There’s more to getting your fireplace ready for winter than just buying or chopping wood. You’ve got to get your chimney ready for winter too, because there’s a good chance that last year’s firewood caked your fireplace in hazardous residues that need to be removed.

You may be asking yourself, “what residues?

Well, when firewood burns, it produces a number of by-products including smoke, water vapor, hydrocarbon, wood particles, gases, minerals and tar fog – all of which culminate into one ugly substance known as creosote. Creosote is highly combustible and is the number one cause of chimney fires.

If you think your fireplace is ready for winter, think again. You may want to have your chimney evaluated and swept! Contact us today!

History of the Chimney Sweep

Frontpage image

Chimney sweeping has been around for as long as chimneys have!

This week we’ve compiled a few fun facts about your friendly chimney sweep and the history of his existence. Enjoy!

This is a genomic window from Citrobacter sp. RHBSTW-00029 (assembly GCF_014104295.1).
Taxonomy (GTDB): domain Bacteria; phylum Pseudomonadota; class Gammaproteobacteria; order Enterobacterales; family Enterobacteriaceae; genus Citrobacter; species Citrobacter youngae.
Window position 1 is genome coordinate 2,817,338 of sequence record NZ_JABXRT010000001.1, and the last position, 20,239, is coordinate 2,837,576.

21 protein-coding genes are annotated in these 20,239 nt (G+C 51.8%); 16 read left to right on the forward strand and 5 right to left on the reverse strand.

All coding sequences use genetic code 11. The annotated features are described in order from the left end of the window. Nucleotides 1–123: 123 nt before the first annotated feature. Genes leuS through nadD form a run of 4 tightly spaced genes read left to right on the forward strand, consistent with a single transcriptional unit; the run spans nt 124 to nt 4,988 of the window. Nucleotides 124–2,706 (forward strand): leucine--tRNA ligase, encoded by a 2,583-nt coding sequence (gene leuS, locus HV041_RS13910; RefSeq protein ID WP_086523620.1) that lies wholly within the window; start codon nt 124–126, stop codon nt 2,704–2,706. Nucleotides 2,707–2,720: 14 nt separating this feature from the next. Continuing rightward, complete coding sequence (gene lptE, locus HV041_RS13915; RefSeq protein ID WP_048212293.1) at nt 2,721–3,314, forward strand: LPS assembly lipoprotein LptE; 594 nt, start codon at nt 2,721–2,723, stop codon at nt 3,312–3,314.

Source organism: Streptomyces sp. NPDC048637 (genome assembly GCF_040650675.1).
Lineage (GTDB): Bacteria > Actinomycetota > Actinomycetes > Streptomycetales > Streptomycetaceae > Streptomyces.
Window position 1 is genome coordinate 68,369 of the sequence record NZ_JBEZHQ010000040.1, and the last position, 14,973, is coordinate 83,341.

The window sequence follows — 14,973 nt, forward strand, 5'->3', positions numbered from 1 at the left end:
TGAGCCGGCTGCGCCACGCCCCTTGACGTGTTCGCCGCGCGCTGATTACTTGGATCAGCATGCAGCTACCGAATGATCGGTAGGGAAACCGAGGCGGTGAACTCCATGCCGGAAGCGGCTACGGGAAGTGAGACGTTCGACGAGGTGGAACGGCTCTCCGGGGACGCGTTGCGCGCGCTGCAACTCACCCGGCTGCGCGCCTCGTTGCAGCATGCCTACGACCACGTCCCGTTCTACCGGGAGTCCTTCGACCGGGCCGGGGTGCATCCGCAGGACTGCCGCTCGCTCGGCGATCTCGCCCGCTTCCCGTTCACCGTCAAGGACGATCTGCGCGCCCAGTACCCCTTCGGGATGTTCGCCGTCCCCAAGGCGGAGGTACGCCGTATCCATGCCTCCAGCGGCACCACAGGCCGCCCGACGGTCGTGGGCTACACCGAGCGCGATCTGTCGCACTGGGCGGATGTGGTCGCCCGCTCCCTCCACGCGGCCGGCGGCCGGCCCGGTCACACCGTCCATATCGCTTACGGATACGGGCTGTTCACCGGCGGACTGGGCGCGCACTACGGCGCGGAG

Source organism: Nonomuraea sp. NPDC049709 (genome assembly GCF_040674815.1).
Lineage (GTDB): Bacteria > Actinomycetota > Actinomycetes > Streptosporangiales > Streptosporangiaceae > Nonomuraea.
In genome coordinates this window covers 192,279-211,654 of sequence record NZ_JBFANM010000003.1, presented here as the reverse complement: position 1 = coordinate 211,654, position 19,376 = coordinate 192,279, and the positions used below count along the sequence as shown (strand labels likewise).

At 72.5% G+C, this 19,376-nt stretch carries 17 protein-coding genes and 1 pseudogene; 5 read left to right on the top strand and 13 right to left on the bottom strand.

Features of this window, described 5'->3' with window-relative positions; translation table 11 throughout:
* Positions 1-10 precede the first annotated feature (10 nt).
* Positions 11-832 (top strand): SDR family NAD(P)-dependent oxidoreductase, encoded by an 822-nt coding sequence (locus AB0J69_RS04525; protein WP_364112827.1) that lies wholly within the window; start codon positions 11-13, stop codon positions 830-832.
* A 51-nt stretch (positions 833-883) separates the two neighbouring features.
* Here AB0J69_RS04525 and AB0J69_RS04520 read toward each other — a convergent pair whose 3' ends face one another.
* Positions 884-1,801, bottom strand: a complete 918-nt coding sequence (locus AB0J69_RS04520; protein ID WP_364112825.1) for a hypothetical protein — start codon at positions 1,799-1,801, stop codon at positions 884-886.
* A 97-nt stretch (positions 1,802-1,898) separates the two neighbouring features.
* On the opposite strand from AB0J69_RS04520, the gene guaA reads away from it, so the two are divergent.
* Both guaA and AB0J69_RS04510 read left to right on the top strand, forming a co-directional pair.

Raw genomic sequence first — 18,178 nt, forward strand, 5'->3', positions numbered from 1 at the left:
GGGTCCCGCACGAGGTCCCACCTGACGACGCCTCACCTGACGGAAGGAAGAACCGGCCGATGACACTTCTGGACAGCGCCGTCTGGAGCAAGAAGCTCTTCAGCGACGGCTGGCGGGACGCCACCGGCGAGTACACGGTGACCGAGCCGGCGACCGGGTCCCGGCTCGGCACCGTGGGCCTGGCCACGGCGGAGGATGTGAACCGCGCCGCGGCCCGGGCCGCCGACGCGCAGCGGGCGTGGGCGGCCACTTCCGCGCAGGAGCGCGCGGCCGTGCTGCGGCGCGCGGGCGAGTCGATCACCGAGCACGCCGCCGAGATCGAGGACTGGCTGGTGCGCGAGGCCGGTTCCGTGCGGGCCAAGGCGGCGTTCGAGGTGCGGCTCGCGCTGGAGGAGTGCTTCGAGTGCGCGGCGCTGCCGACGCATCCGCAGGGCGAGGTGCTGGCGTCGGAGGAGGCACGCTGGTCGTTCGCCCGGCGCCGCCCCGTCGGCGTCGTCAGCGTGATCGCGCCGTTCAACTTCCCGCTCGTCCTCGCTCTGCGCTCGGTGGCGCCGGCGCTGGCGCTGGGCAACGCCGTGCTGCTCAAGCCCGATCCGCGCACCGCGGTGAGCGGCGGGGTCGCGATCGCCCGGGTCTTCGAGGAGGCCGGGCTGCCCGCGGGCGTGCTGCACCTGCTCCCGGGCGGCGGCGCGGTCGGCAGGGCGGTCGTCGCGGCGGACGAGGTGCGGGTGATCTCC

In the 1800’s, boys as young as 5 years old were often indentured as chimney sweeps because they were better at climbing up the flue than their larger adult counterparts.

  • The phrase “to light a fire under you” originated from the chimney sweep practice.

It was commonplace for the Master Sweep to light a small fire beneath the child to “encourage” him to scramble up the chimney and work quickly.

  • Chimney sweeps are good luck!

In Great Britain it is considered to be good luck for a bride to see a chimney sweep on her wedding day. In Germany, the chimney sweep represents a symbol of luck for the new year. In Poland and Croatia it is considered good luck to touch one of our buttons when passing a chimney sweep in the street.